Also in attendance were founders of the two biotech companies that have taken space – David Llewellyn of DJS Antibodies and Peter Hamley of Samsara Therapeutics.
The Oxford Trust’s development of class II laboratory facilities at its Wood Centre for Innovation is to answer the significant demand that has been seen in the last year from science and tech start-ups and SMEs for lab space in Oxford’s world-leading life sciences cluster, centred in Headington, delivering lifesaving developments such as the COVID-19 vaccine.
The Trust has received £0.1 million in funding towards the £0.5m project via the Government’s Local Growth Fund, secured by OxLEP.
On unveiling the official plaque, Imam Monawar Hussain said: “As a member of the Trust’s board and the High Sheriff of Oxfordshire, I am pleased to open the new R&D lab space at the Wood Centre for Innovation to support science and tech start-ups at the forefront of research and more widely innovation in our region.”
Biotech start-up, DJS Antibodies has taken more than 2,000 sq ft of laboratory and office space for their nine staff and Samsara Therapeutics 1200 sq ft. Both companies are working on ground-breaking projects: DJS is developing therapeutics to treat the world’s most critical inflammatory diseases, a class of disease that accounts for more than 50% of deaths worldwide, and Samsara is discovering new therapies for extending healthy ageing and treating age-related genetic diseases.
They have joined Barclays Eagle Labs, Low Carbon Hub, Lurtis, Spintex, Printpool and SSEN.
Steve Burgess, chief executive officer, The Oxford Trust, said: “We were honoured that the High Sheriff of Oxfordshire came to officially open our newly-converted labs alongside founders of the businesses who have recently joined our thriving innovation community. Now more than ever it’s vital that we continue to invest to support local innovators and entrepreneurs to develop ground-breaking ideas. It is thanks to OxLEP for securing the national government funding alongside the Trust’s investment that we have been able to accelerate the lab provision at our Centre to help support Oxfordshire’s dynamic innovation ecosystem.”
Jeremy Long, chair of the Oxfordshire Local Enterprise Partnership said: “We are delighted to celebrate the official opening of these new cutting-edge laboratories, which further highlights the growing demand for such space from Oxfordshire’s world-class life sciences sector.”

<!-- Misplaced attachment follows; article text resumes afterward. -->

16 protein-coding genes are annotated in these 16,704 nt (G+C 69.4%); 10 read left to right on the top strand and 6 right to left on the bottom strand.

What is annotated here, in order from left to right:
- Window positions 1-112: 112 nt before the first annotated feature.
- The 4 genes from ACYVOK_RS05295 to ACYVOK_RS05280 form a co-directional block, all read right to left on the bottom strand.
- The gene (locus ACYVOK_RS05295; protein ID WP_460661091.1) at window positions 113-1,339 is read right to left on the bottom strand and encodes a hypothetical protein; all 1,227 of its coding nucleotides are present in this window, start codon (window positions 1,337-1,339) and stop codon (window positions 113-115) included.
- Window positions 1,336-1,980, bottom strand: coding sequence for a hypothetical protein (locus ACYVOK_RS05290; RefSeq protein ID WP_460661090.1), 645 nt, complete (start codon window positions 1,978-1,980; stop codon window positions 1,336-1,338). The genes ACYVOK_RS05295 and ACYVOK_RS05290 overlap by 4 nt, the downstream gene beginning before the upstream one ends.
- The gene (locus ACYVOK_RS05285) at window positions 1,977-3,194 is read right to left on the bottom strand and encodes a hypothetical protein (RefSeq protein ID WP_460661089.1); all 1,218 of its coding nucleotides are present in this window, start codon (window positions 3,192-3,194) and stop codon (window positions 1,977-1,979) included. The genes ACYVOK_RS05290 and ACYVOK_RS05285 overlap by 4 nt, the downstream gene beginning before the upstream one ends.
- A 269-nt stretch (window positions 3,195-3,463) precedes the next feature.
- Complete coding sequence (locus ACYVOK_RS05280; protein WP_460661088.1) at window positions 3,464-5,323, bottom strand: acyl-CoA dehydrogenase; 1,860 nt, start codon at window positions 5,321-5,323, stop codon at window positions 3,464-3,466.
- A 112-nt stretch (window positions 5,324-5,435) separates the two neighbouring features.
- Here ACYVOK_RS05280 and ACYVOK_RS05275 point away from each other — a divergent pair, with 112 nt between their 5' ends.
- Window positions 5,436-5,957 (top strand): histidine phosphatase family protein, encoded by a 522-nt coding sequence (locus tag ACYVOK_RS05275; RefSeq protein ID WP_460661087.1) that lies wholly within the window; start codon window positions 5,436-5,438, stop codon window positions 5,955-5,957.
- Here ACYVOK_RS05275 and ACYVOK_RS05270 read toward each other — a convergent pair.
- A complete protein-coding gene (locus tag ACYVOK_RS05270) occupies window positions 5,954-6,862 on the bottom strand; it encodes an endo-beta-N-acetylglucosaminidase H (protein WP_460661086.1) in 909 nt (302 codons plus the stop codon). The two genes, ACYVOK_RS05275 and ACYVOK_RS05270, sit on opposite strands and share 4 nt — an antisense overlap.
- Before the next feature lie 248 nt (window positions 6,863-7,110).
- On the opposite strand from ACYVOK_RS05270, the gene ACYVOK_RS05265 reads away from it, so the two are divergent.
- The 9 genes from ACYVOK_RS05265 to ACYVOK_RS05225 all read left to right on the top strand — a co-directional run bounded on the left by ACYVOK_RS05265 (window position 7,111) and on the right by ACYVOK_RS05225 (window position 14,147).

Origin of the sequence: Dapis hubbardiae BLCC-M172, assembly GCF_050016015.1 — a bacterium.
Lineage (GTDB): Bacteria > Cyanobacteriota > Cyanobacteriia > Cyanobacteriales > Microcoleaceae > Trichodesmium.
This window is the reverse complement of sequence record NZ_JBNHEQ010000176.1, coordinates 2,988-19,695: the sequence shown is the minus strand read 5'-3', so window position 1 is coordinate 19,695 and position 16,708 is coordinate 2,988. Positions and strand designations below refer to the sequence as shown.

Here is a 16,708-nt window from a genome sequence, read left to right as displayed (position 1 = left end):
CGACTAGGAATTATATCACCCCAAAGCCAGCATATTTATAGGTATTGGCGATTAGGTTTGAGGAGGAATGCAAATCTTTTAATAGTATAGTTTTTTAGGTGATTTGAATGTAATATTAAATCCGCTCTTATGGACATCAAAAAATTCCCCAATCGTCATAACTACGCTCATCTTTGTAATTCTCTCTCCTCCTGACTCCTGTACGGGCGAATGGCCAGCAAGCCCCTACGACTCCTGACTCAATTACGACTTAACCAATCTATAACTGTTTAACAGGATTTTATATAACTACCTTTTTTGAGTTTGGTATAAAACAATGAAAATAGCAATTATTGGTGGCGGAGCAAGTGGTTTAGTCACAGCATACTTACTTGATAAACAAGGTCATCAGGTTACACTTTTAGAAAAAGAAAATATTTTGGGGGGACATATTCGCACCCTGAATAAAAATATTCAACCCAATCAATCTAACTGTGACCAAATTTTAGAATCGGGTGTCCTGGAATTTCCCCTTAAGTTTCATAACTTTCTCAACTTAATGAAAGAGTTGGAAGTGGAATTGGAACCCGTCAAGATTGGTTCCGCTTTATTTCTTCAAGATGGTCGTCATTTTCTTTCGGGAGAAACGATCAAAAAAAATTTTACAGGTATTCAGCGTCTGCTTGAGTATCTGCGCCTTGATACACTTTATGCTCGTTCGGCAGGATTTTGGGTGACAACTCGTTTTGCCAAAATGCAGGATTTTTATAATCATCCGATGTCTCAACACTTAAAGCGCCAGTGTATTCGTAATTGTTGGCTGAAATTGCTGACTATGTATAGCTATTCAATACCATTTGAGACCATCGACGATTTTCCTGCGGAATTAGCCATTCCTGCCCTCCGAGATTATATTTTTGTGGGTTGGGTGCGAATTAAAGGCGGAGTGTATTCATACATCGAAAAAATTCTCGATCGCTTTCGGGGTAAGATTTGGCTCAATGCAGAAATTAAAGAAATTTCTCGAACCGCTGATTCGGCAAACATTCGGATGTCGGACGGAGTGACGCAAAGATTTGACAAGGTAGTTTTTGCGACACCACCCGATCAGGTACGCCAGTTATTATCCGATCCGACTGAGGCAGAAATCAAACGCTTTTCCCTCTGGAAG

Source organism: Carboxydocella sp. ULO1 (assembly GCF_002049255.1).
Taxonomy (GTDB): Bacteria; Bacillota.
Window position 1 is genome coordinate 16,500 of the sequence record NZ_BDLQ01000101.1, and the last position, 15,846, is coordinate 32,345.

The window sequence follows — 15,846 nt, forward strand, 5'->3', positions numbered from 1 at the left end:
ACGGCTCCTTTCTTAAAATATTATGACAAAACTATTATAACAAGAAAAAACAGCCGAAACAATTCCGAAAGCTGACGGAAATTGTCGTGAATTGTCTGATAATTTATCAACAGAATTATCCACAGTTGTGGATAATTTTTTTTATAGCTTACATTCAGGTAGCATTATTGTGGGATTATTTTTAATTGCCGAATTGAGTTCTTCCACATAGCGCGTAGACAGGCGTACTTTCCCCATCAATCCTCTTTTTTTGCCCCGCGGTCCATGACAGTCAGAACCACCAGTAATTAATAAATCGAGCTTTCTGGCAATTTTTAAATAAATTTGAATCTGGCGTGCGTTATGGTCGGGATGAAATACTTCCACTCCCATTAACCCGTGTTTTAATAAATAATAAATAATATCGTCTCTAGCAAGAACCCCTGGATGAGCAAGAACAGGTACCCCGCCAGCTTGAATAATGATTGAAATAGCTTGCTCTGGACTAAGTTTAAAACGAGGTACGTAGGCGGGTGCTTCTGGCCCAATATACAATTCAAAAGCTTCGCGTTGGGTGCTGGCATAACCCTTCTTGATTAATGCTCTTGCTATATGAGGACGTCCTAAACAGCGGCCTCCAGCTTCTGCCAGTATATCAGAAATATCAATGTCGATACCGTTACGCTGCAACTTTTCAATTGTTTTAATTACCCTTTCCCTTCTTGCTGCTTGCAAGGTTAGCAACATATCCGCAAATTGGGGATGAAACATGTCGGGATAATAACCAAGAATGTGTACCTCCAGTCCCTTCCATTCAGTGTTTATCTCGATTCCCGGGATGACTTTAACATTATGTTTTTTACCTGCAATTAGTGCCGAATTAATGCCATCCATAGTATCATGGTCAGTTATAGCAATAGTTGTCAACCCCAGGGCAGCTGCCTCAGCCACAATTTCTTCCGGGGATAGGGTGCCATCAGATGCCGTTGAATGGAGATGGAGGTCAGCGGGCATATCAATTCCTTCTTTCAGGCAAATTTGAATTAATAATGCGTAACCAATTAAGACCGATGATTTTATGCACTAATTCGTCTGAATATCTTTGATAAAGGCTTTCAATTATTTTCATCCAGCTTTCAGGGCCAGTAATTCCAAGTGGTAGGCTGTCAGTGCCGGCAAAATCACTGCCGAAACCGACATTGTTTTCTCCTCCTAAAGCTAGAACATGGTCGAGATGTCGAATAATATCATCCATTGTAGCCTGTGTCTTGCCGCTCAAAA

“Over the past year, we have all seen how the historic investment in R&D and expert capability in Oxfordshire-based life sciences facilities has been able to play a swift and highly effective role in response to the COVID-19 pandemic.”
“We hope that the Local Growth Fund investment that we secured for this project will help the sector continue to build from its position of major strength.”
“As the Local Enterprise Partnership for Oxfordshire, we will continue to play a vitally important role moving forward, securing investment and championing our significant sectors which – in turn – will enable new opportunities for the benefit of our wider communities too.”
The laboratory conversion totals 3,300 sq ft of advanced R&D laboratory space for work at containment level 2 with climate control and air handling, supported by 500 sq ft of shared facilities for common equipment and specialist microscopy use, including liquid nitrogen storage, autoclave use, ultrapure water supply and a dark room facility. With phase 1 of the lab development complete and fully let, The Oxford Trust is now considering a phase 2 development to convert a further 3000 sq ft of class II lab space later this year.
Surrounded by 15-acres of woodland, the Wood Centre for Innovation is within easy reach of the clinical and medical research facilities at the University of Oxford’s Old Road Campus, major research hospitals, and Oxford Brookes University.
The Trust’s two innovation centres – the Wood Centre for Innovation and the Oxford Centre for Innovation in the city centre – are managed by Oxford Innovation, the UK’s leading operator of innovation centres and support a 28-strong community of science and tech start-ups and spinouts. The income from the innovation centres is invested into innovation programmes and the Trust’s Science Oxford education and engagement programmes to inspire the scientists and innovators of the future.